North Korea says it has tested multiple warhead missile technology

North Korea on Thursday said for the first time that it had tested the technology to launch multiple nuclear warheads with a single missile, days after President Vladimir V. Putin of Russia visited North Korea and raised the prospect of opening expand military and technical cooperation.

Wednesday’s test was “aimed at ensuring the capabilities of MIRV,” North Korea’s Central News Agency reported. MIRV stands for “multi-independent re-entry vehicle,” a missile payload containing multiple warheads, each of which can be sent to a different target. The report said the test involved part of the MIRV system and not a full-fledged multi-warhead missile.

Since North Korean leader Kim Jong-un, welcomed Mr. Putin for talks Last week, officials and analysts expressed concern that their deepening relationship would encourage Mr. Kim to embark on an ambitious upgrade of his nuclear arsenal.

The possibility of MIRV will increase sharply in the future the threat posed by the North for the United States and its allies, because a high-speed ballistic missile that splits into multiple nuclear warheads as well as decoys would be more difficult for missile defense systems to intercept. However, experts believe that North Korea is far from mastering the technology.

Col. Lee Sung-jun, a spokesman for the South Korean military, said Thursday there was “deception and exaggeration” in North Korea’s announcement. He did not elaborate but said photos of the test published by state media may have been altered. South Korean officials dismissed Wednesday’s test as a failure shortly after it occurred, saying a missile exploded over the sea east of North Korea after flying 150 miles. They said the testing appeared to be related to one hypersonic ballistic missile.

Under multiple United Nations Security Council resolutions, North Korea is prohibited from developing or testing nuclear or ballistic missile technology. But Mr. Kim has redoubled his efforts to expand those capabilities since 2019, when his direct diplomacy with then-President Donald J. Trump collapsed.

Mr. Kim has found a new ally in Mr. Putin since the Russian leader ordered a full-scale attack on Ukraine in 2022. Washington and its allies have accused North Korea of ​​transporting large quantities of artillery shells and other weapons. other ammunition to help Russia resist their aggression. war of attrition.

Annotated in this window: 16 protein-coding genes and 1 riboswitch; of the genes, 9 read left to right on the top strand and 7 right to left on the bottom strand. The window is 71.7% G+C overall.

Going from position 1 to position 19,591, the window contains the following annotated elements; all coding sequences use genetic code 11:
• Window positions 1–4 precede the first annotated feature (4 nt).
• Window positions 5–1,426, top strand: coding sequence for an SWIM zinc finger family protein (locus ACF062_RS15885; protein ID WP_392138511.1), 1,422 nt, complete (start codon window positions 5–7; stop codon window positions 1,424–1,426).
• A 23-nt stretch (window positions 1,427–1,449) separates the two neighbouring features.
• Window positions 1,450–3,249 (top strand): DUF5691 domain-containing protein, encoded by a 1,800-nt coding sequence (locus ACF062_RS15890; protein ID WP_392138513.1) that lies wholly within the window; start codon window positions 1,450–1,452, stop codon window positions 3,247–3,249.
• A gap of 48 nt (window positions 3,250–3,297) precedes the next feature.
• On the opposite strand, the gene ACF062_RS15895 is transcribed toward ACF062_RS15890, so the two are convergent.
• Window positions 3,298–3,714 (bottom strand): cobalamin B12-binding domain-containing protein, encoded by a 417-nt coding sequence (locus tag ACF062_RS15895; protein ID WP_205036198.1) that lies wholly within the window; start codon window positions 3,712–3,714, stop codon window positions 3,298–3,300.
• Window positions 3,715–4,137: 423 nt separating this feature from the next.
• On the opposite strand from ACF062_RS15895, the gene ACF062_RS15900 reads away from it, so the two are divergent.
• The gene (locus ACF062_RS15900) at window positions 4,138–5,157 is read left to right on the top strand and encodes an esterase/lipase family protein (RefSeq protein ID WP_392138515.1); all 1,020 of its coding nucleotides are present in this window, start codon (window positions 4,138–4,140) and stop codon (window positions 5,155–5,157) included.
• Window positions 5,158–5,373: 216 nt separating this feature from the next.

During Mr. Putin’s visit to Pyongyang last week, he and Mr. Kim signed a “comprehensive strategic partnership treaty,” which included a joint commitment to “provide military and other support in all means in their possession without delay” when either country is in trouble. attack.

The treaty also calls for “joint measures aimed at enhancing defense capabilities,” which has raised concerns among Washington and its allies that Russia could help North Korea develop missiles. Putin said in Pyongyang that Russia “does not rule out developing military-technical cooperation” with North Korea.

Multi-warhead nuclear missiles have long been on Kim’s wish list. However, although North Korea has conducted several successful nuclear tests, it has yet to demonstrate that it can design even a single warhead that can survive a ballistic missile’s rotation. reenter the atmosphere and pose a threat to an enemy as far away as the United States. Experts say.

North Korea’s nuclear forces are especially dependent on missiles as delivery vehicles because the country lacks advanced fighter jets or submarines to launch them. North Korea has built solid-fuel rockets that are easier to maneuver and hide from enemies, and tested hypersonic missile technology, although South Korean officials say success is still years away. real success in that field.

During Wednesday’s test, North Korea’s Missile Administration “successfully conducted separation control and guidance testing of each mobile warhead,” according to state media reports. The report said engineers used the first stage’s engine medium-range solid-fuel ballistic missile to conduct testing within a relatively modest radius, to ensure safety and better evaluate the flight characteristics of each warhead.

“The separate mobile warheads were accurately guided to three target coordinates,” the report said. But they added that engineers need to “further improve the effectiveness of decoys”, which are fake warheads intended to confuse defense systems.

The United States and South Korea have been expanding their joint defense posture, along with Japan, citing growing threats from the North as well as from China. Over the weekend, a group of US nuclear-powered aircraft carriers arrived in South Korea to participate in trilateral joint exercises with Japan. On Wednesday, South Korea conducted live-fire and missile drills on islands near its western sea border with North Korea.


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